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I was engrossed by Sully. It is chilling and inspiring and I will definitely watch it again. Eastwood and Hanks are a power combination that should be explored further. If you need to feel inspired, watch this. It is a story about thinking on your feet, being insanely courageous and calm, and using the experience life has given you to fulfill your life’s work.

Have you seen Sully? What did you think?

Rating: 8/10

Blindspot 2017: Walk the Line (2005)

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Plot: A chronicle of country music legend Johnny Cash’s life, from his early days on an Arkansas cotton farm to his rise to fame with Sun Records in Memphis, where he recorded alongside Elvis Presley, Jerry Lee Lewis, and Carl Perkins.

I’ve really had a very good run with my Blindspots this year. I really pretty much enjoyed every film on the list I’ve chosen, which makes it that much better than last year’s. I continued this good streak with Walk the Line, the 2005 biopic of Johnny Cash’s life. There is a bit more to the success of watching this film, as I’ve had the DVD for four years now. The protracted delay in seeing this reputably excellent film started to get silly, hence the adding to the Blindspot this year.

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I enjoyed Walk The Line very much. Joaquin Phoenix is simply phenomenal as Johnny Cash. He manages to be tortured, sad, brilliant and talented. He has an excellent voice. His love story with June Carter (Reese Witherspoon) is not some silly romance. It has depths and it develops over years of challenges for both of them. The film doesn’t try and make Cash a hero – they show a man who had a hard life and who had a lot of inner demons. His relationship with his father, Ray Cash (Robert Patrick), is hard and littered by a lifetime of resentment, anger and unresolved issues. I cannot praise Phoenix enough – the brilliance of his portrayal and the amazing voice he just pulled out of a hat and worked with. Ginnifer Goodwin has the undesirable task of being Cash’s first wife Vivian, a woman who was clearly never happy with anything Cash did for his family. She came across as the quintessential housewife of the 1950’s – bored, whiney and unhappy with everything that she ever received. In contrast Reese Witherspoon is the bounciest of bouncies with June Carter. Witherspoon has a surprisingly sweet voice and she delivers the performance of her life as Carter. She manages to portray a woman who is successful, charming and very much human. Her Oscar as best actress in a Leading Role is well deserved, though I do wish that Phoenix received an Oscar for his role as well.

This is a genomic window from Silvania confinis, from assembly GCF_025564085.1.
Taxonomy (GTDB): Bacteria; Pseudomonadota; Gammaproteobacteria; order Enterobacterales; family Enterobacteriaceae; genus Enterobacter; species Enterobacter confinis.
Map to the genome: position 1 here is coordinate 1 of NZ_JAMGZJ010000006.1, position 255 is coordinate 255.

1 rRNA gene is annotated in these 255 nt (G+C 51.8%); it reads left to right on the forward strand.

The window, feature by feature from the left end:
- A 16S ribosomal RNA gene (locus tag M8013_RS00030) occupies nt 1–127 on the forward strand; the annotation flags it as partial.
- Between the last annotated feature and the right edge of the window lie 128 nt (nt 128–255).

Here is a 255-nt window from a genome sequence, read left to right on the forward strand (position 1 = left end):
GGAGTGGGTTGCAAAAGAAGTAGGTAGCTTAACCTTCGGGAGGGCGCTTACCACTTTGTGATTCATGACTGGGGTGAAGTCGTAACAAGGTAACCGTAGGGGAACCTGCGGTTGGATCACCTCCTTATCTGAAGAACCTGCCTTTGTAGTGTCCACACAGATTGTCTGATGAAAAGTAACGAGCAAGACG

The soundtrack is another rousing success. Littered with Cash’s poignant work, the soundtrack tells a story all on its own. I also really enjoyed the pacing of Walk The Line – it is never slow or boring and it doesn’t lose track of the story it is trying to sell.

I am so happy I finally sat down and watched this – I’ll definitely watch it again. Have you seen Walk The Line? Did you like it?

Rating: 8.5/10

Series Review: Pride and Prejudice (1995)

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The BBC series adaption of Pride and Prejudice is nothing short of iconic. You mention Pride and Prejudice and the majority of people are as likely to think of this series as they are of the novel. While there are other adaptions (such as the 2005 adaption and the ridiculously fun 2016 Pride and Prejudice and Zombies), the series starring Jennifer Ehle and Colin Firth will always be used as a benchmark for the book. As otherwise as I usually like to be, I sat down with the series after I watched the other two films.

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Jennifer Ehle as Elizabeth Bennet is my favorite version of Elizabeth. She manages to capture Elizabeth’s independence and intelligence, and she always seems to be constantly smirking at Darcy. In my opinion Ehle is much prettier than Susannah Harker’s Jane Bennet – I only mention this because in the book it is clear that Jane is supposed to be the prettier one. Harker makes a decent Jane, though she falls short of my favorite. Jane is always the sweet sister, and although there is nothing wrong with her she is definitely the more stereotypical female of so long ago.

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Crispin Bonham-Carter as Charles Bingley is my favorite Bingley. He is as charming, sweet-natured and handsome as Bingley is supposed to be. The character will always be the direct opposite to Darcy, which always makes their friendship baffling and sweet. Bingley is besotted with Jane, and only his inability to see his sister Caroline (Anna Chancellor) for the horrific person she actually is makes him do silly things such as run away from Jane.

Alison Steadman as Mrs. Bennet achieved what the other ladies in her role couldn’t achieve – the woman drives me crazy. If you’ve read the book you will remember that this character is supposed to drive you crazy – so this statement is an accolade rather than an insult. Mrs. Bennet is self-involved, silly, a really poor mother, a huge embarrassment to her older daughters, an enabler in her younger daughters’ poor behavior and just generally the most frustrating character to be written in a long, long time. I also enjoyed Benjamin Whitrow as Mr. Bennet – he had a lot of the sarcasm and sass Mr. Bennet is supposed to have.